How to Inspect a Hive

Part 1
By: Darryl Gabritsch

Inspecting a hive is only one part of colony management. If you see an issue while inspecting a hive there are various management techniques to do depending on what you see. This article will be three parts. Part 1 covers the concepts behind a hive inspection. Part 2 covers pre-inspection procedures. Part 3 covers the actual hive inspection procedures.

How often and when you inspect a hive totally depends on your lifestyle, beekeeping experience, what your philosophy is and what the purpose of the inspection is. All inspections should be systematic and have a specific purpose. Why are you opening a hive? Are you simply lifting the hive body to check under the frames for swarm cells (cold months)? Are you opening the hive to remove frames to do a detailed inspection (warm months)? Are you opening the top to simply look at the cluster location and strength, or simply checking a hive top feeder?

Most of us are just hobby beekeepers and have work and home life to balance along with beekeeping. Ask yourself: How much time can I dedicate to beekeeping? What skill level are you at? Are you a beginner beekeeper, a Master Craftsman beekeeper, hobby beekeeper, sideliner beekeeper, or commercial beekeeper? How much time do you have to manage the colonies? Do you mind if the honey bees swarm? Do you simply want to help the honey bees? What is the purpose of the inspection?

A cold weather hive inspection is very quick compared to a detailed warm weather inspection. In cold temperatures you might only open the top to look down at the frames to see the brood cluster and food stores, or you might tilt the hive body up to quickly check for visible swarm cells without removing frames. Remember the bees will form a cluster in the hive to protect the brood and queen when the temperatures get down to 57 degrees or lower. Don’t be confused if you see individual bees flying in lower temperatures. I have seen them do cleansing flights in temperatures as low as 45 degrees.

In warm weather you can do a detailed inspection by removing frames. As a general rule of thumb, I only open a hive and remove frames if the outside temperature is at least 64 degrees or higher, and if it is not raining to prevent killing brood and bees by hypothermia. I like to remove frames when it is on the cooler side of temperatures if possible and after the foragers leave the hive to forage.

How often you inspect a hive depends on your time available and philosophy. Remember the timeline from a new queen to emerge from an egg to emerging as a queen is 16 days. When you inspect a hive, you disrupt the bees for a few days while they figure out what you did; especially if you don’t put the brood back in the order it was found. To prevent putting the frames back in backwards I simply draw a line across the top on one end of all frames with a black Sharpie pen to help me keep all drawn lines on one end of the hive. Draw the line on the frames before you first put them in a hive since the bees will coat the frame with a thin layer of propolis. The marker won’t easily stay if you try to mark it after the propolis is on the frames.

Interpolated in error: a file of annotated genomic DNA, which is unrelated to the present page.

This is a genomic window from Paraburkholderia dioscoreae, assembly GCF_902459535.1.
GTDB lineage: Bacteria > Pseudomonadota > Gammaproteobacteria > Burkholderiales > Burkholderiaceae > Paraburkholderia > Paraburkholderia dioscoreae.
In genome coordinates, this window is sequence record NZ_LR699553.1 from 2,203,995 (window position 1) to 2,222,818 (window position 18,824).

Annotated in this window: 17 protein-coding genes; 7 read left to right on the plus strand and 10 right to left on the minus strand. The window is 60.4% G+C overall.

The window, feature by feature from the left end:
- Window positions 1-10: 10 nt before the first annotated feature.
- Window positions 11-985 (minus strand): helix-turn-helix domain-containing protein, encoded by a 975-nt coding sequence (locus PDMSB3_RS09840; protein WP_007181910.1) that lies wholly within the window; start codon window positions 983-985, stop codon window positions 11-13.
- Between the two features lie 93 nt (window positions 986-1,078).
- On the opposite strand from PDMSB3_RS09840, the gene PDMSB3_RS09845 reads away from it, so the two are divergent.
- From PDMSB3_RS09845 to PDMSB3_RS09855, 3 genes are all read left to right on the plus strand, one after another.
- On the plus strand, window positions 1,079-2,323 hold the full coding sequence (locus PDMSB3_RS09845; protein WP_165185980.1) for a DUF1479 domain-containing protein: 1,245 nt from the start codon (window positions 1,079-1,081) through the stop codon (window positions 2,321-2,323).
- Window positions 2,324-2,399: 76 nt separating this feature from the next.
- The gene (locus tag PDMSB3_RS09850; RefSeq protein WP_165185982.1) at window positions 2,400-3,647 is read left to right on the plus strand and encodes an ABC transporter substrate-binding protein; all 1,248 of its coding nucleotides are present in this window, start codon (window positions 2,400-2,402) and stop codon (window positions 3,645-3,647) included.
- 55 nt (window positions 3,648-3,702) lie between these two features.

We encourage new beekeepers to inspect their colonies at least once every ten days to stay ahead of the swarm cycle and to learn what right looks like inside the hive. I recommend simply inspecting the colony once a week to keep a simple schedule. Ideally you have at least two hives, so you can compare one hive against the other if you see something weird in the hive. You can also take parts from a strong colony to give to a weak colony. Do you have a very weak colony? Give it a frame of brood, nurse bees, and food stores from a strong colony AFTER you first check the frame for the queen. All beekeepers should review reputable beekeeping sites to learn what the various diseases and pests look like, so that you will be able to recognize them when you see them.

New beekeepers may take 30 minutes or longer to inspect a hive while learning what right looks like inside a colony. A very experienced beekeeper can inspect a colony in about five minutes. Most beekeepers fall between the two extremes. Experienced beekeepers who don’t mind if their colonies swarm might only inspect every few months, or when they see indicators of issues such as pests, disease, very defensive colony, etc.

There are many ways to inspect a hive. Remember the adage: Ask 10 beekeepers how to do something and you will get 12 answers; all will be right. This is how I do it: Do all preparations before opening a hive, inspect the hive, take appropriate management steps during or immediately after the inspection, and finally I mark the hive with notes and/or a signal such as a full red brick, half red brick, or stick depending on what I find.

Summary. Learning how to inspect a hive is a crucial step in your beekeeping journey. Having a systematic, purposeful inspection process will keep you focused on the steps needed to conduct a thorough, and eventually a quick, hive inspection. Knowing what to look for will help you determine what is normal and what requires further diagnosis and remedies. Beekeeping is both a science and an art. Beekeeping science is knowing the cause and effect of diseases and pests. Beekeeping art is balancing the various management techniques to keep healthy, strong colonies.

Darryl Gabritsch is a North Carolina Beekeepers Association Master Beekeeper and lives in NC with his family.